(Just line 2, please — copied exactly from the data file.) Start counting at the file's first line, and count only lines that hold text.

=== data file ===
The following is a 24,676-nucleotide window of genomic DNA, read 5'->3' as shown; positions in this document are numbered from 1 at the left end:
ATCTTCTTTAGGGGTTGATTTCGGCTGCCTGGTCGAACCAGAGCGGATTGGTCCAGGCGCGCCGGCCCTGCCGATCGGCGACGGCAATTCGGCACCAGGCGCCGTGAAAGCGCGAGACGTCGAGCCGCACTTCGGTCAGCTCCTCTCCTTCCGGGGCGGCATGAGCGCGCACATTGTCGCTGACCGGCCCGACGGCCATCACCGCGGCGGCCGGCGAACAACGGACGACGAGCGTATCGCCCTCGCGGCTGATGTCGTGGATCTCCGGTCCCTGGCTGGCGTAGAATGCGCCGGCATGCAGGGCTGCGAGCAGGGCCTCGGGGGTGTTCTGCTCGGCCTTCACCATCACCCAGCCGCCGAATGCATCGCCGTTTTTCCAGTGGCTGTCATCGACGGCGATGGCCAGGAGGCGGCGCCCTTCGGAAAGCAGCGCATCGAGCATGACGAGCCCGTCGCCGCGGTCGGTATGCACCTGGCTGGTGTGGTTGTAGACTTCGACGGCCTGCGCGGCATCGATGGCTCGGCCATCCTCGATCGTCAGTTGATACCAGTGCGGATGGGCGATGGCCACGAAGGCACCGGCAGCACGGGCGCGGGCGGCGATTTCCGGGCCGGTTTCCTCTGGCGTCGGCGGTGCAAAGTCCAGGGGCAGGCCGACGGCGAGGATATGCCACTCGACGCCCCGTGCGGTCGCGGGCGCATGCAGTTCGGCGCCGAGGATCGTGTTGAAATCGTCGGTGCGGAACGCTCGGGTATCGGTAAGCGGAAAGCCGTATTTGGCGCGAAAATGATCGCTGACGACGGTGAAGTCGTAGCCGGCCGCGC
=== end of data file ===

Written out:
ATCTTCTTTAGGGGTTGATTTCGGCTGCCTGGTCGAACCAGAGCGGATTGGTCCAGGCGCGCCGGCCCTGCCGATCGGCGACGGCAATTCGGCACCAGGCGCCGTGAAAGCGCGAGACGTCGAGCCGCACTTCGGTCAGCTCCTCTCCTTCCGGGGCGGCATGAGCGCGCACATTGTCGCTGACCGGCCCGACGGCCATCACCGCGGCGGCCGGCGAACAACGGACGACGAGCGTATCGCCCTCGCGGCTGATGTCGTGGATCTCCGGTCCCTGGCTGGCGTAGAATGCGCCGGCATGCAGGGCTGCGAGCAGGGCCTCGGGGGTGTTCTGCTCGGCCTTCACCATCACCCAGCCGCCGAATGCATCGCCGTTTTTCCAGTGGCTGTCATCGACGGCGATGGCCAGGAGGCGGCGCCCTTCGGAAAGCAGCGCATCGAGCATGACGAGCCCGTCGCCGCGGTCGGTATGCACCTGGCTGGTGTGGTTGTAGACTTCGACGGCCTGCGCGGCATCGATGGCTCGGCCATCCTCGATCGTCAGTTGATACCAGTGCGGATGGGCGATGGCCACGAAGGCACCGGCAGCACGGGCGCGGGCGGCGATTTCCGGGCCGGTTTCCTCTGGCGTCGGCGGTGCAAAGTCCAGGGGCAGGCCGACGGCGAGGATATGCCACTCGACGCCCCGTGCGGTCGCGGGCGCATGCAGTTCGGCGCCGAGGATCGTGTTGAAATCGTCGGTGCGGAACGCTCGGGTATCGGTAAGCGGAAAGCCGTATTTGGCGCGAAAATGATCGCTGACGACGGTGAAGTCGTAGCCGGCCGCGC